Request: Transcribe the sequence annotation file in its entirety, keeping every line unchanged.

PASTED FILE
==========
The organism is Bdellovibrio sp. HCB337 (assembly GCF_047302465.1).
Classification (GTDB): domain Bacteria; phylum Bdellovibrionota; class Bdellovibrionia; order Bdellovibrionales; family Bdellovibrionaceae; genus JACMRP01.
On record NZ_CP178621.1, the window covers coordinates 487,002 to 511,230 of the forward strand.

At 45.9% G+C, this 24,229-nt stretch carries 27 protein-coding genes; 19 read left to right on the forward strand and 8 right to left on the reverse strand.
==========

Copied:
The organism is Bdellovibrio sp. HCB337 (assembly GCF_047302465.1).
Classification (GTDB): domain Bacteria; phylum Bdellovibrionota; class Bdellovibrionia; order Bdellovibrionales; family Bdellovibrionaceae; genus JACMRP01.
On record NZ_CP178621.1, the window covers coordinates 487,002 to 511,230 of the forward strand.

At 45.9% G+C, this 24,229-nt stretch carries 27 protein-coding genes; 19 read left to right on the forward strand and 8 right to left on the reverse strand.